Spend, save or ‘sauve qui peut’?
The pre-budget report last week was pure politics and has very little bearing on the momentum of a vicious credit cycle. In this slow train crash, the back carriages have not yet left the track. Judging by the public reaction, such as the audience of Question Time and on-street interviews, it was bad politics because it made the Government look like they were taking the voters for fools. We are being asked to believe that an unprecedented crisis calls for unorthadox measures. But we are also being asked to believe this will be a short and shallow recession. When the lead carriages left the track we were told the crash was bound to be worse because of low personal savings and high borrowings. Now we are being told to spend our way out of trouble. It does not add up and on the High Street they know it.
The temporary tax stimulus in this PBR is politics – the impacts on the sources of slumping final demand in the UK economy look trivial.
The impacts may be trivial but the stimulus has a cost: it absorbs taxpayer money that is already a contingent liability backing the Prime Minister’s promise in October ‘to do whatever it takes…’ He did not say what this meant but we know what he meant to convey, which is: there will be no loss for depositors in any UK licensed deposit taker.
Incentives to households to spend are not an alternative to the cost of delivering on this vague promise as, without evidence that the banking crisis is being fixed, households would be mad not to cut discretionary spending, build liquidity or repay debt.
I think it is sensible to assume, as privately suggested by experienced bankers, that October’s £27 bn of capital injections for banks, worth about 1% of total balance sheets and 20% or so of capital, is just a start and that losses on their total loan book, not just mortgages, will absorb much more of their existing capital and trigger further calls on the Government.
Ironic, then, that the PBR coincided to the day with the US Treasury having to underwrite Citigroup to the tune of an additional $200 bn!
The UK Treasury has finally admitted that the PM’s ‘longest period of growth’ never was ‘stable’, ‘sustainable’ or ‘prudent’ but borrowed heavily from future years’ output growth. This admission, incidentally, assumes there has been no change in the sustainable trend of output growth in recent years. But many economists argue that the sustainable rate had already been shrinking (and will shrink further). This is exactly what the piling up of debts in the economy was pointing to and which the PM as Chancellor chose to ignore. The Government is fond of blaming the crisis on others but I see no ‘made in the USA’ label here.
The Treasury’s new growth forecasts rightly assume this past ‘overspending’ will not be recovered. Even so, the forecasts are implausible: we cannot be expected to believe both that this is an exceptional economic threat justifying tearing up the prudential rule book and that the recession will be briefer and shallower than all others since the 1970s.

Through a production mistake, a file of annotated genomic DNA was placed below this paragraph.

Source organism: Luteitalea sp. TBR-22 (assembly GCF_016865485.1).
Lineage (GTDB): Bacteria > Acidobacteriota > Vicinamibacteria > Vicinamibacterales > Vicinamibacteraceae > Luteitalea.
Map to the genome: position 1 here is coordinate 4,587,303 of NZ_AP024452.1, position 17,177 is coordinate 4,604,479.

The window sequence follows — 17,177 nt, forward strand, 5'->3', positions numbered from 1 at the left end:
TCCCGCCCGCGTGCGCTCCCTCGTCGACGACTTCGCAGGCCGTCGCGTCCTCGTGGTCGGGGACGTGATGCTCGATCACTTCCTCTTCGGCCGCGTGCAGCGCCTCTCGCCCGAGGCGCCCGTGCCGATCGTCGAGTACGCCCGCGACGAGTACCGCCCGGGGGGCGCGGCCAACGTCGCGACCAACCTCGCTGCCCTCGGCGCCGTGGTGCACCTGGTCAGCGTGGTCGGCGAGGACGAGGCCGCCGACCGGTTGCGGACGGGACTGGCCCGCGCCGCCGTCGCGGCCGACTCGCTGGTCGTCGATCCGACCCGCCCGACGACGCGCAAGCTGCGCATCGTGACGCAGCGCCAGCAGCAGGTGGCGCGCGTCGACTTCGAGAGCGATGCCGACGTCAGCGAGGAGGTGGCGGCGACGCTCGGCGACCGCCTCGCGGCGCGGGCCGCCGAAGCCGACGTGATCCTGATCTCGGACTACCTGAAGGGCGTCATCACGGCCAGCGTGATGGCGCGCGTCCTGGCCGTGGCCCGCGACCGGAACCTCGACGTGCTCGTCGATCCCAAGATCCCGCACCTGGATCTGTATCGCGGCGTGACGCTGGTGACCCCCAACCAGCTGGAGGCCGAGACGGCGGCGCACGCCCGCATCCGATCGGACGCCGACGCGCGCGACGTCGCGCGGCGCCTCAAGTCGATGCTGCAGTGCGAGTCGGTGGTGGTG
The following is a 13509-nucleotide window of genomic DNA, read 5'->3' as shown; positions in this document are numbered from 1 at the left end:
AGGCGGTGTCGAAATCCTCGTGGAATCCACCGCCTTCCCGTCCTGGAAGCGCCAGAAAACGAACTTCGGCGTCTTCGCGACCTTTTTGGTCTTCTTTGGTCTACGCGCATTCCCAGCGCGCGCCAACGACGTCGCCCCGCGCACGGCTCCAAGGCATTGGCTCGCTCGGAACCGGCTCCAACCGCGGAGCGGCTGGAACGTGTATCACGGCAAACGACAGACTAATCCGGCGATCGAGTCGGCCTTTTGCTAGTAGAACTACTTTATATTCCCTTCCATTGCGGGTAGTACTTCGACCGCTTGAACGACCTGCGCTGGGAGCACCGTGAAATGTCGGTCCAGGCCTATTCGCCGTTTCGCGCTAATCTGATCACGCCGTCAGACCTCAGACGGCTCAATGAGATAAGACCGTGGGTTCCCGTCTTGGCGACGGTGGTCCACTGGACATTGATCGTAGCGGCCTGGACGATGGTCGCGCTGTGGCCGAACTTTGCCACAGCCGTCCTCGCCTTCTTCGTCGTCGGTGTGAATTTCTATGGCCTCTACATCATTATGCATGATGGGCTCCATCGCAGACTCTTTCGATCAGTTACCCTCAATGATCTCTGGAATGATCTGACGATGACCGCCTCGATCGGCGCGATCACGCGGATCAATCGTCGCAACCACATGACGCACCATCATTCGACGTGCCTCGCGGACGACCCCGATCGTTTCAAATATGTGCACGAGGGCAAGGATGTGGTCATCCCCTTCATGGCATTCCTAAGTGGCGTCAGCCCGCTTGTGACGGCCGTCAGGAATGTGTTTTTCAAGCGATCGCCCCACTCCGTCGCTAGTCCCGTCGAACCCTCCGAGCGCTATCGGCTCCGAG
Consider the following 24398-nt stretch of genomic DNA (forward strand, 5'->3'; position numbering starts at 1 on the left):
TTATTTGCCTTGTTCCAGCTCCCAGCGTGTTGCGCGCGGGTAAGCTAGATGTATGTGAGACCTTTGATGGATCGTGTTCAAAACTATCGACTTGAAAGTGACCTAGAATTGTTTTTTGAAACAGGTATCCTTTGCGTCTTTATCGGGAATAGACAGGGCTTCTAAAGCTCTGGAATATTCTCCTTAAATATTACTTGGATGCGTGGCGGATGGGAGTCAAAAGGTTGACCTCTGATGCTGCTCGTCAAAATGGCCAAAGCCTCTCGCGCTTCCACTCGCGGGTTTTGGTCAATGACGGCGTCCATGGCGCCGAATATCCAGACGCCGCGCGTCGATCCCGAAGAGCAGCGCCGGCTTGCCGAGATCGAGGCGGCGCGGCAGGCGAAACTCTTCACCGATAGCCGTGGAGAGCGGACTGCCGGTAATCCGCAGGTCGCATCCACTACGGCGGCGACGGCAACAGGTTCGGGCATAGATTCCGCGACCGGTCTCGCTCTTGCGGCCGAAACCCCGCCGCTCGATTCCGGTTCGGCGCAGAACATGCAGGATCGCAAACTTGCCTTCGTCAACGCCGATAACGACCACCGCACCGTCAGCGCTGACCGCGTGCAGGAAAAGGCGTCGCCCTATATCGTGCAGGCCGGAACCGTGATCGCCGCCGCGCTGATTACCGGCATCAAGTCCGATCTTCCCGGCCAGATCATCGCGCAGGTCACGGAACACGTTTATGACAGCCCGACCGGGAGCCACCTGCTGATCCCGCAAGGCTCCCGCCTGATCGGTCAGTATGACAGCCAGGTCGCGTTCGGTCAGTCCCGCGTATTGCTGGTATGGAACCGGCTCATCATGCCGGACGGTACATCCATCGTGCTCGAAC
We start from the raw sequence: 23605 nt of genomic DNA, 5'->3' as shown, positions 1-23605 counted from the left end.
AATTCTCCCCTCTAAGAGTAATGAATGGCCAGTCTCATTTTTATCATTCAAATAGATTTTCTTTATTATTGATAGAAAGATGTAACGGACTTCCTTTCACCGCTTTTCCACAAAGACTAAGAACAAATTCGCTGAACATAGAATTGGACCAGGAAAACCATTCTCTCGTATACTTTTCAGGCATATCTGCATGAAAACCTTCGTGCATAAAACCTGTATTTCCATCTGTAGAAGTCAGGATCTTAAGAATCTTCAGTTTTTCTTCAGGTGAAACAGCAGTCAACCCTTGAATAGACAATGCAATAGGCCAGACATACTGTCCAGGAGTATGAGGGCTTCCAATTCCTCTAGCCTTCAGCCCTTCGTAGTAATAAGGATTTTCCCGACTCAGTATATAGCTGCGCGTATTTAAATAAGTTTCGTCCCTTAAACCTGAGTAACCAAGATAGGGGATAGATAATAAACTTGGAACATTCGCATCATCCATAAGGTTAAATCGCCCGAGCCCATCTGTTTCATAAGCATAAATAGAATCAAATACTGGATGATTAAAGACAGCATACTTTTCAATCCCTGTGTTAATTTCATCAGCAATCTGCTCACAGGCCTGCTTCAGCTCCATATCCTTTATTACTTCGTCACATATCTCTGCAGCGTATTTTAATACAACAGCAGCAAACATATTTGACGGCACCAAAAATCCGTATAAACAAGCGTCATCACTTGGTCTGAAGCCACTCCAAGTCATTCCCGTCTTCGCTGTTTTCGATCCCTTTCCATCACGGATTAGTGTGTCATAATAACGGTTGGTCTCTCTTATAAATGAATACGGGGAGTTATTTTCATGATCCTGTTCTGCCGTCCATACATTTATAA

The battle ground for the next election is clearly being prepared by each party but the actual battle ground, and outcome, will be defined by the state of the economy at the time. Timing the election on this occasion looks like a lottery.
Equity markets are now cheap (mean expected real returns without tracker costs of around 8% in the UK, Europe and the US at 10% and Japan at 12%) but capital is getting expensive – none more so than the real risk free rate. At a time of aggressive interest cuts, the immediate risk premium for building up equity or property exposure can look tempting. But this is the same illusion that led to the deterioration in the liquidity and quality of balance sheets before the crash. The equity risk premium we are interested in (the ‘Capital Allocation Line’ in any real or after-inflation version of the Capital Asset Pricing Model) has barely steepened since the equity bear market began in earnest after August because of a steep rise in index linked gilt yields – a situation mirrored in the US.
Expect to see indexed linked gilts being written about as the Cinderella of financial assets but remember what happened to Cinders. A brief interval of deflation is priced into the real risk free yield curve on both sides of the Atlantic. A short-term deflation bet may look attractive but the means of taking it without also exposing yourself to long-term inflation risks is limited to short-dated gilts paying just 2% or corporate bonds paying about 2% more (and very little short-dated paper is still rated as highly as that).
The markets are not fools and will not for long undervalue insurance against the long-term risk of inflation. They can see that piling counter-cyclical borrowing on top of misjudged pro-cyclical profligacy has raised the chance of high inflation, as a well-trodden route out of the debt trap.